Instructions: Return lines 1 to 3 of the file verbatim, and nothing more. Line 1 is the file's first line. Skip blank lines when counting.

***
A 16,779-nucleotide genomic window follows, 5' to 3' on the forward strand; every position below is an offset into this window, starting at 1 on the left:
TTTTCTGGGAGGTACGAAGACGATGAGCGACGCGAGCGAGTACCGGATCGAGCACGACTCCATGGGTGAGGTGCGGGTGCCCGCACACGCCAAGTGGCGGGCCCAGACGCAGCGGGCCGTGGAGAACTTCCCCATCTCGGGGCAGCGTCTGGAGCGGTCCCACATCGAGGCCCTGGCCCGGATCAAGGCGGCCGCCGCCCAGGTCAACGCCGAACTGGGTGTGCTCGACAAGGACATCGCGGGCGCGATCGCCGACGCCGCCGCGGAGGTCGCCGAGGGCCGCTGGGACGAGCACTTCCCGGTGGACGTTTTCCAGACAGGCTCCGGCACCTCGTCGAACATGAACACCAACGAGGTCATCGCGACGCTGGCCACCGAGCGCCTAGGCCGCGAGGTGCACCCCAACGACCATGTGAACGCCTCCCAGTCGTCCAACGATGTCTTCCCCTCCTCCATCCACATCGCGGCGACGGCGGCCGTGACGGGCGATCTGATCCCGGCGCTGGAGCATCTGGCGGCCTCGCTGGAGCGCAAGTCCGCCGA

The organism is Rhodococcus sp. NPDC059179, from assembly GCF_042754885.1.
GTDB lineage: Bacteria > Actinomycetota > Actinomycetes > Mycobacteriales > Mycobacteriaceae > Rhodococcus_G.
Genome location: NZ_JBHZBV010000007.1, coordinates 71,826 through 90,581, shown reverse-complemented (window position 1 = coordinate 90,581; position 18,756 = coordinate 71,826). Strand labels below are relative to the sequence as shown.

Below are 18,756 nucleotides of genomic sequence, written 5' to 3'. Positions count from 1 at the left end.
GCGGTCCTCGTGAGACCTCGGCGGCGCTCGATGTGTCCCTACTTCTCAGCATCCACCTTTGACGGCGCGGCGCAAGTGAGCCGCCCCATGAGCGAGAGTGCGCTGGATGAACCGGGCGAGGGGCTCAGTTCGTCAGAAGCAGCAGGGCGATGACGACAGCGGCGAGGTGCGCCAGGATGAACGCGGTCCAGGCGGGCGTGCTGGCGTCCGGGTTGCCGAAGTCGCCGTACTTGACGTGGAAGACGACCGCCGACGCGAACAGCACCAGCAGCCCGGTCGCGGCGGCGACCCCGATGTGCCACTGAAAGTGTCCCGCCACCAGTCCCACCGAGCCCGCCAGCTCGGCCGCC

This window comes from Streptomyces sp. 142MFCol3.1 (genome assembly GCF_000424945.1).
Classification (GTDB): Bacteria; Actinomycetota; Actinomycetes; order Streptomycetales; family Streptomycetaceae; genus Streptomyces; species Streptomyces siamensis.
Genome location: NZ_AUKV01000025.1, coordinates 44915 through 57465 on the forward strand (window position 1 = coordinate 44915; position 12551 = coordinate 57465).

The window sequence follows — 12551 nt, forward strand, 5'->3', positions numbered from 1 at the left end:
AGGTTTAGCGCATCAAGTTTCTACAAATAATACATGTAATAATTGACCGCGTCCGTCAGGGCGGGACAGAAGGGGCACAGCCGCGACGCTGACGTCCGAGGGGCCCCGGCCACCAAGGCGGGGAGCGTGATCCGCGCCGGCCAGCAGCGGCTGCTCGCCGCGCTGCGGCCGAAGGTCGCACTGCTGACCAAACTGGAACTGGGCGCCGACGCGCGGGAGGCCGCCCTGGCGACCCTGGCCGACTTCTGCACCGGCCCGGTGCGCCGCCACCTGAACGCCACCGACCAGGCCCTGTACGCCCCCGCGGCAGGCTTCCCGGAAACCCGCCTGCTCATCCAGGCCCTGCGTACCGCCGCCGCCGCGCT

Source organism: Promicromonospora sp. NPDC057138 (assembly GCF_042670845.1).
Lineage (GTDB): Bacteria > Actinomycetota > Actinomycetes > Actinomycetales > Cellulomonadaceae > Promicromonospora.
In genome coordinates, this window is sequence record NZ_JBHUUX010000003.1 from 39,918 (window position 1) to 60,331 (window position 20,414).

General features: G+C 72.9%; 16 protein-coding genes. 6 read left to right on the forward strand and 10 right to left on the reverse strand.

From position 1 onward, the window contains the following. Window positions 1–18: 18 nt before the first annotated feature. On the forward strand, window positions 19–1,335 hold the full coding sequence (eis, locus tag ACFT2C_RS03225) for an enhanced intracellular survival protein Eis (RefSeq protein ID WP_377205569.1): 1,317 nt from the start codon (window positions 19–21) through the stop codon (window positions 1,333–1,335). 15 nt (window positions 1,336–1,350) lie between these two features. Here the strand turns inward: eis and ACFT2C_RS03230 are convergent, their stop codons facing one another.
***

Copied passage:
A 16,779-nucleotide genomic window follows, 5' to 3' on the forward strand; every position below is an offset into this window, starting at 1 on the left:
TTTTCTGGGAGGTACGAAGACGATGAGCGACGCGAGCGAGTACCGGATCGAGCACGACTCCATGGGTGAGGTGCGGGTGCCCGCACACGCCAAGTGGCGGGCCCAGACGCAGCGGGCCGTGGAGAACTTCCCCATCTCGGGGCAGCGTCTGGAGCGGTCCCACATCGAGGCCCTGGCCCGGATCAAGGCGGCCGCCGCCCAGGTCAACGCCGAACTGGGTGTGCTCGACAAGGACATCGCGGGCGCGATCGCCGACGCCGCCGCGGAGGTCGCCGAGGGCCGCTGGGACGAGCACTTCCCGGTGGACGTTTTCCAGACAGGCTCCGGCACCTCGTCGAACATGAACACCAACGAGGTCATCGCGACGCTGGCCACCGAGCGCCTAGGCCGCGAGGTGCACCCCAACGACCATGTGAACGCCTCCCAGTCGTCCAACGATGTCTTCCCCTCCTCCATCCACATCGCGGCGACGGCGGCCGTGACGGGCGATCTGATCCCGGCGCTGGAGCATCTGGCGGCCTCGCTGGAGCGCAAGTCCGCCGA

The organism is Rhodococcus sp. NPDC059179, from assembly GCF_042754885.1.